"Wayne Reynolds loves to do dead things, for example," she says. "Zombies, liches, those go to him. He loves them, and so he'll do them well."

Next, she begins a massive tracking sheet to ensure that she doesn't lose track of a single piece of art as the initial sketches begin to pour in. Oriental Adventures alone had over 100 different pieces all happening at the same time, for instance. These pieces route through Dawn, then through R&D, and everyone examines them carefully for style and composition. If there are problems, this is the time to catch them; hopefully, everyone involved in the process -- R&D, the Art Director, and the artist -- has shared the same vision, and the sketch can move on to final art with minimal changes. "Sometimes we'll have to say, 'oops, the scene is supposed to take place in the city, not in the forest,' and the sketch will need to change slightly," Dawn says. "But for the most part, we've all been working together for so long now that I know what R&D expects, and they trust me to get them the art that they want."

And Dawn's work speaks for itself. Dark*Matter, Planescape, the new D&D, Oriental Adventures, Dragonlance… the look and feel of each of these games came from Dawn Murin, who oversaw the art for each of them.

"I'm proud of all my work," she says, "but the new D&D is the most significant work I've done to date. I had numerous conversations with R&D about changing the look for the game as we began the development for the latest edition. I recognized that we're competing with video games more and more, that things have gotten a lot edgier, and that the lines between sci-fi and fantasy seem to be blurring. I understood that if D&D was going to compete and be successful, it needed to change with the times. It had to adapt and evolve."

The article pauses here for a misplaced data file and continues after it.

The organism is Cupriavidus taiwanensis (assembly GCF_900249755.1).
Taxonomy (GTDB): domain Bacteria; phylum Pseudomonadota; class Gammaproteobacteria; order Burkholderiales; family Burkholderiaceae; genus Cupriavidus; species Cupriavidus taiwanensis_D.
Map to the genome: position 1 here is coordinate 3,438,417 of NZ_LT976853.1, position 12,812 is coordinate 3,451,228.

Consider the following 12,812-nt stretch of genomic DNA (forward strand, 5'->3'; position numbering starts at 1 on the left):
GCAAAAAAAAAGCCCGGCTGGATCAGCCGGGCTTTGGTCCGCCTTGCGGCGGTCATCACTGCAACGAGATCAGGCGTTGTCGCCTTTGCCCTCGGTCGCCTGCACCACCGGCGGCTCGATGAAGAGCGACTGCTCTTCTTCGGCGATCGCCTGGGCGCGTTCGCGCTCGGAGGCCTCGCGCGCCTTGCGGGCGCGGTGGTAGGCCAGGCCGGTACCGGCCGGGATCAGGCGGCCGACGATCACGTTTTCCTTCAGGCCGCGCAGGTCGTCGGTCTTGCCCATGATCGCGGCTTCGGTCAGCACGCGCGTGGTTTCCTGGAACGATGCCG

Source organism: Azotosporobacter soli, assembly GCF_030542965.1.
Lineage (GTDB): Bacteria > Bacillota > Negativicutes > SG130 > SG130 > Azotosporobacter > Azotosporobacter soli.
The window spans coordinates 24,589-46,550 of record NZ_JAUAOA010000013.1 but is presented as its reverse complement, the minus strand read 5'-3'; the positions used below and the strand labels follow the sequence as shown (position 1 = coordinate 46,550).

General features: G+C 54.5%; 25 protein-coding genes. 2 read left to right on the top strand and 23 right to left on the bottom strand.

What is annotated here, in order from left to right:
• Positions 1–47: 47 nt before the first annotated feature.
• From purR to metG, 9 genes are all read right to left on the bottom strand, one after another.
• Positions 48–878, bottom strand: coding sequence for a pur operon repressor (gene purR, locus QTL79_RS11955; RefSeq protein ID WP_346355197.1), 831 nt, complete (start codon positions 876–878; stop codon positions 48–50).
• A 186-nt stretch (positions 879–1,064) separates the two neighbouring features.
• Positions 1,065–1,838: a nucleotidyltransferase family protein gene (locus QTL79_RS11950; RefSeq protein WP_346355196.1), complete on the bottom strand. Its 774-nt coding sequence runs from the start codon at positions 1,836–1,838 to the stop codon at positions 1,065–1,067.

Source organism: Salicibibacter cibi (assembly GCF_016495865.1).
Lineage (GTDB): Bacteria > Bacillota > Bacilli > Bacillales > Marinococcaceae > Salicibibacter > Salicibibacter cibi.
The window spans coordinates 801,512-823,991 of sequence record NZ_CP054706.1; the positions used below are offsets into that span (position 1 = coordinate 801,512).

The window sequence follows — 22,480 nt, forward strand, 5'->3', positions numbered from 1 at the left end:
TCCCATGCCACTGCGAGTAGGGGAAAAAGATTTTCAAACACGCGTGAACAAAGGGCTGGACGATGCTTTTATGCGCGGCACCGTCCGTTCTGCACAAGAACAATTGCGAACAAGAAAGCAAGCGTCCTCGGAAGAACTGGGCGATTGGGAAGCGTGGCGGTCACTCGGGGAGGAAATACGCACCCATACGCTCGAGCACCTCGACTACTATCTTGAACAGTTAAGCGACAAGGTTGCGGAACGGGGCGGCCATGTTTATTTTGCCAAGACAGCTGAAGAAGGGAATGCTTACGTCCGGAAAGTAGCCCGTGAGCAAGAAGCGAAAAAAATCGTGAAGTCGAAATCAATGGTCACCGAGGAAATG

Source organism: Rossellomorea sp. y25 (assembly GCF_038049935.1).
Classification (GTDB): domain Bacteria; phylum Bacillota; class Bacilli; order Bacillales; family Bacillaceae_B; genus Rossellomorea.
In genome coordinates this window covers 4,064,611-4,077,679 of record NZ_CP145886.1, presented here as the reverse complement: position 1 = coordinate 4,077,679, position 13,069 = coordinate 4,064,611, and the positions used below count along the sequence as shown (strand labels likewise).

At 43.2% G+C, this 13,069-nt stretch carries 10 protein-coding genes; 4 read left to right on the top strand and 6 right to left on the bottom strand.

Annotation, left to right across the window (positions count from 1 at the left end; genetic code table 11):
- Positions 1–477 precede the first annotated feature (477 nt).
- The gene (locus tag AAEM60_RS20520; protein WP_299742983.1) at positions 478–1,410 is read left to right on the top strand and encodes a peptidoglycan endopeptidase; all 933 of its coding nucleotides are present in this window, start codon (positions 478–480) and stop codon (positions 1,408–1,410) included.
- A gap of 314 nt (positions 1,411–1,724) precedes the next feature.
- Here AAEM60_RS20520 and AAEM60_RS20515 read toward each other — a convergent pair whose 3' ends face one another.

That evolution continues as Dawn serves as art director for Deities and Demigods, for which artist Donato is contributing four pieces. "I never really call him," Dawn admits, "because the rates for RPGs are not like they are for Magic: The Gathering. We just don't have the art budget. Our print runs are smaller, the sales aren't quite the same, and it's more expensive to print a book than cards. As a result, we just don't have as much money. So, there are artists I don't call on just because I know they'd be insulted. But for Deities and Demigods, I've been able to get some amazing people. Donato told me, 'I do the big jobs so I can do the little jobs like this one that I really want to do.'"

In addition to Deities and Demigods, Dawn is also in the process of art directing Call of Cthulhu (a d20 product) and many other products for D&D. She has just begun work on one upcoming project she is very excited about "that's going to be amazing," she says. "Henry Higgenbotham, who did the three core books, is doing the cover." At this point, she's overseeing so many projects that she can't even remember all of them without her tracking sheets.

"This position is part art direction, part psychology," she says. "You're working with R&D, who are counting on you to get them what they want. You're working with artists who need reassurance and guidance. So, you have to be a visionary and a diplomat at the same time. And that's exactly what you are when you're an art director."